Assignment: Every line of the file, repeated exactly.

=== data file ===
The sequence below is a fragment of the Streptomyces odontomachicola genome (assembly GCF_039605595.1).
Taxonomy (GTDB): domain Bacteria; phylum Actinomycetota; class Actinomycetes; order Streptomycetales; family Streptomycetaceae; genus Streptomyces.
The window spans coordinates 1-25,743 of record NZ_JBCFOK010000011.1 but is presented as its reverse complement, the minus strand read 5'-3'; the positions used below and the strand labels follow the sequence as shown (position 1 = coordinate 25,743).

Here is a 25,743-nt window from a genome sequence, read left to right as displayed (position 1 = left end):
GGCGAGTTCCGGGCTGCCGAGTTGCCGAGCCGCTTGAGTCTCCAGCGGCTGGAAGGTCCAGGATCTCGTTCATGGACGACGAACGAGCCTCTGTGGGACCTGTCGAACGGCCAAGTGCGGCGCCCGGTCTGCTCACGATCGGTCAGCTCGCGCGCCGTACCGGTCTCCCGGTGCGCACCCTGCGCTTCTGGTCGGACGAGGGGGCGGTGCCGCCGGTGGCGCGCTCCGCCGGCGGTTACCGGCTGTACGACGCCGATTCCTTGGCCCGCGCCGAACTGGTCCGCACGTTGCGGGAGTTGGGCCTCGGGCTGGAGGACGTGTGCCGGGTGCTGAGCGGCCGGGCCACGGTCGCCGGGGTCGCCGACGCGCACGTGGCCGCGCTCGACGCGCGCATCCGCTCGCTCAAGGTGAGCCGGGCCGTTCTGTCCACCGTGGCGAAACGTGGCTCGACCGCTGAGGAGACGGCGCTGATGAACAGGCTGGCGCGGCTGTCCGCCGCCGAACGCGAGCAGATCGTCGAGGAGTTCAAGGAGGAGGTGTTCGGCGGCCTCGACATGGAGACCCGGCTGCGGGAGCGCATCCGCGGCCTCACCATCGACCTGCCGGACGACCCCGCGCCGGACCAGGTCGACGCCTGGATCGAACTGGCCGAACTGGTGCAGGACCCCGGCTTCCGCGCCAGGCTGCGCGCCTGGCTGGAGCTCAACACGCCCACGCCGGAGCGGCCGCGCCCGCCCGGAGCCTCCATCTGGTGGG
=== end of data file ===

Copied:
The sequence below is a fragment of the Streptomyces odontomachicola genome (assembly GCF_039605595.1).
Taxonomy (GTDB): domain Bacteria; phylum Actinomycetota; class Actinomycetes; order Streptomycetales; family Streptomycetaceae; genus Streptomyces.
The window spans coordinates 1-25,743 of record NZ_JBCFOK010000011.1 but is presented as its reverse complement, the minus strand read 5'-3'; the positions used below and the strand labels follow the sequence as shown (position 1 = coordinate 25,743).

Here is a 25,743-nt window from a genome sequence, read left to right as displayed (position 1 = left end):
GGCGAGTTCCGGGCTGCCGAGTTGCCGAGCCGCTTGAGTCTCCAGCGGCTGGAAGGTCCAGGATCTCGTTCATGGACGACGAACGAGCCTCTGTGGGACCTGTCGAACGGCCAAGTGCGGCGCCCGGTCTGCTCACGATCGGTCAGCTCGCGCGCCGTACCGGTCTCCCGGTGCGCACCCTGCGCTTCTGGTCGGACGAGGGGGCGGTGCCGCCGGTGGCGCGCTCCGCCGGCGGTTACCGGCTGTACGACGCCGATTCCTTGGCCCGCGCCGAACTGGTCCGCACGTTGCGGGAGTTGGGCCTCGGGCTGGAGGACGTGTGCCGGGTGCTGAGCGGCCGGGCCACGGTCGCCGGGGTCGCCGACGCGCACGTGGCCGCGCTCGACGCGCGCATCCGCTCGCTCAAGGTGAGCCGGGCCGTTCTGTCCACCGTGGCGAAACGTGGCTCGACCGCTGAGGAGACGGCGCTGATGAACAGGCTGGCGCGGCTGTCCGCCGCCGAACGCGAGCAGATCGTCGAGGAGTTCAAGGAGGAGGTGTTCGGCGGCCTCGACATGGAGACCCGGCTGCGGGAGCGCATCCGCGGCCTCACCATCGACCTGCCGGACGACCCCGCGCCGGACCAGGTCGACGCCTGGATCGAACTGGCCGAACTGGTGCAGGACCCCGGCTTCCGCGCCAGGCTGCGCGCCTGGCTGGAGCTCAACACGCCCACGCCGGAGCGGCCGCGCCCGCCCGGAGCCTCCATCTGGTGGG